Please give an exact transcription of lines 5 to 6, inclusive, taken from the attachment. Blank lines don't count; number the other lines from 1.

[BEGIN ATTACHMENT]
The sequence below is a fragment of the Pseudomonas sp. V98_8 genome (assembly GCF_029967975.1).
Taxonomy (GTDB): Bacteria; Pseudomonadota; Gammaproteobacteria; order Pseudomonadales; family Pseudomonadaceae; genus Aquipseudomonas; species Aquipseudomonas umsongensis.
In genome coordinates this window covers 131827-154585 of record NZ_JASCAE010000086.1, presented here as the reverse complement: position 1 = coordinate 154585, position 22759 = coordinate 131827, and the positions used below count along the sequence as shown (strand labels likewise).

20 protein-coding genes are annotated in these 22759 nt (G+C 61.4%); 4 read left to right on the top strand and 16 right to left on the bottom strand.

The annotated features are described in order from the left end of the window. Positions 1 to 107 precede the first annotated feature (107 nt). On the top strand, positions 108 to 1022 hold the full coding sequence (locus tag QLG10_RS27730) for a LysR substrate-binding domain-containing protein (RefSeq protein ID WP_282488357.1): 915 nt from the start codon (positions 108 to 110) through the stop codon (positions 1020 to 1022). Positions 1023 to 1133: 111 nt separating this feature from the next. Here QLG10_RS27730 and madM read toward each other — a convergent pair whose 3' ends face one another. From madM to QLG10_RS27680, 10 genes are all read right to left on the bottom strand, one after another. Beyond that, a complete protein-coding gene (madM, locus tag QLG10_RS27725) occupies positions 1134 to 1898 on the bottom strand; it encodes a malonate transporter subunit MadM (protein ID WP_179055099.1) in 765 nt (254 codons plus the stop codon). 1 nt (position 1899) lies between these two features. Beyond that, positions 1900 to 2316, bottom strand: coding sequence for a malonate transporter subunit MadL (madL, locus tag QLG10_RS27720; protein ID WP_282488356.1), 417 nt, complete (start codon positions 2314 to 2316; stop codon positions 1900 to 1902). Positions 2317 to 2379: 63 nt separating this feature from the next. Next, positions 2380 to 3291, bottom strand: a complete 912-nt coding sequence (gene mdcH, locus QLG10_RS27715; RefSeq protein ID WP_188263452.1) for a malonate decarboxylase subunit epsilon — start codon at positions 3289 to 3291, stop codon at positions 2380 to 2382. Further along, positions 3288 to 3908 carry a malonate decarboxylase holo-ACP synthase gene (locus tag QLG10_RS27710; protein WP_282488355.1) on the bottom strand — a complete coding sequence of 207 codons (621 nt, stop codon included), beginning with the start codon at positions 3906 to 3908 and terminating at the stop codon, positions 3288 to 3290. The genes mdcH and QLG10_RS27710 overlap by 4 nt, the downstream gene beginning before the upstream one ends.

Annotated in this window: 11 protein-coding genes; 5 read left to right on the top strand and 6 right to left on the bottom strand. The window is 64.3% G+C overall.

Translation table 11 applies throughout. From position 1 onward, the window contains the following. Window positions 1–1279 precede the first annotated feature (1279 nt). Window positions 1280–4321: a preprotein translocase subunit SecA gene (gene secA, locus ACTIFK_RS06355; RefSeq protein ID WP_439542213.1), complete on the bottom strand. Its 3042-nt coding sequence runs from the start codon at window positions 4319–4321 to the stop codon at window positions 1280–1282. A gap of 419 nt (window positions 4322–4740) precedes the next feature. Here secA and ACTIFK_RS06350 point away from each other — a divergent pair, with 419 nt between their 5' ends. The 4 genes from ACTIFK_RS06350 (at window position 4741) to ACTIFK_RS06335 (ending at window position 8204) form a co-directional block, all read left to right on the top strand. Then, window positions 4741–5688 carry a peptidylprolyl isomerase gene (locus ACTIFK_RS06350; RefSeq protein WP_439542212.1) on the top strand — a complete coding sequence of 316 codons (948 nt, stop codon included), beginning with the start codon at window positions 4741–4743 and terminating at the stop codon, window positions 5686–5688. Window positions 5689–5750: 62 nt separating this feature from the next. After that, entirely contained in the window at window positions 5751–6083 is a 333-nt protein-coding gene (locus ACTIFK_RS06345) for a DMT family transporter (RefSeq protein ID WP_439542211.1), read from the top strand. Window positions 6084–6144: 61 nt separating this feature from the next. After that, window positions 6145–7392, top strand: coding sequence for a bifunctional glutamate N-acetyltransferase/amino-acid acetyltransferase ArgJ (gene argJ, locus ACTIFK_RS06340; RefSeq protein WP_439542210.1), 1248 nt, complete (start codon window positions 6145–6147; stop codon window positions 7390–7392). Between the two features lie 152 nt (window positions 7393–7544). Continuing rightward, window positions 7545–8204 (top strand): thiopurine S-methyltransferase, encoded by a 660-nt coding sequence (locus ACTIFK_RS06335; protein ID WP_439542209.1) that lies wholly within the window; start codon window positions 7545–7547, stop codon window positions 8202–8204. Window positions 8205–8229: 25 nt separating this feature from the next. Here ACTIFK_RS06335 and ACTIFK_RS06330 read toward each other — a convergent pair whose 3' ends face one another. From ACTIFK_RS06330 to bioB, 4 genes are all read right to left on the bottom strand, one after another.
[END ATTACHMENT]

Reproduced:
The annotated features are described in order from the left end of the window. Positions 1 to 107 precede the first annotated feature (107 nt). On the top strand, positions 108 to 1022 hold the full coding sequence (locus tag QLG10_RS27730) for a LysR substrate-binding domain-containing protein (RefSeq protein ID WP_282488357.1): 915 nt from the start codon (positions 108 to 110) through the stop codon (positions 1020 to 1022). Positions 1023 to 1133: 111 nt separating this feature from the next. Here QLG10_RS27730 and madM read toward each other — a convergent pair whose 3' ends face one another. From madM to QLG10_RS27680, 10 genes are all read right to left on the bottom strand, one after another. Beyond that, a complete protein-coding gene (madM, locus tag QLG10_RS27725) occupies positions 1134 to 1898 on the bottom strand; it encodes a malonate transporter subunit MadM (protein ID WP_179055099.1) in 765 nt (254 codons plus the stop codon). 1 nt (position 1899) lies between these two features. Beyond that, positions 1900 to 2316, bottom strand: coding sequence for a malonate transporter subunit MadL (madL, locus tag QLG10_RS27720; protein ID WP_282488356.1), 417 nt, complete (start codon positions 2314 to 2316; stop codon positions 1900 to 1902). Positions 2317 to 2379: 63 nt separating this feature from the next. Next, positions 2380 to 3291, bottom strand: a complete 912-nt coding sequence (gene mdcH, locus QLG10_RS27715; RefSeq protein ID WP_188263452.1) for a malonate decarboxylase subunit epsilon — start codon at positions 3289 to 3291, stop codon at positions 2380 to 2382. Further along, positions 3288 to 3908 carry a malonate decarboxylase holo-ACP synthase gene (locus tag QLG10_RS27710; protein WP_282488355.1) on the bottom strand — a complete coding sequence of 207 codons (621 nt, stop codon included), beginning with the start codon at positions 3906 to 3908 and terminating at the stop codon, positions 3288 to 3290. The genes mdcH and QLG10_RS27710 overlap by 4 nt, the downstream gene beginning before the upstream one ends.

Annotated in this window: 11 protein-coding genes; 5 read left to right on the top strand and 6 right to left on the bottom strand. The window is 64.3% G+C overall.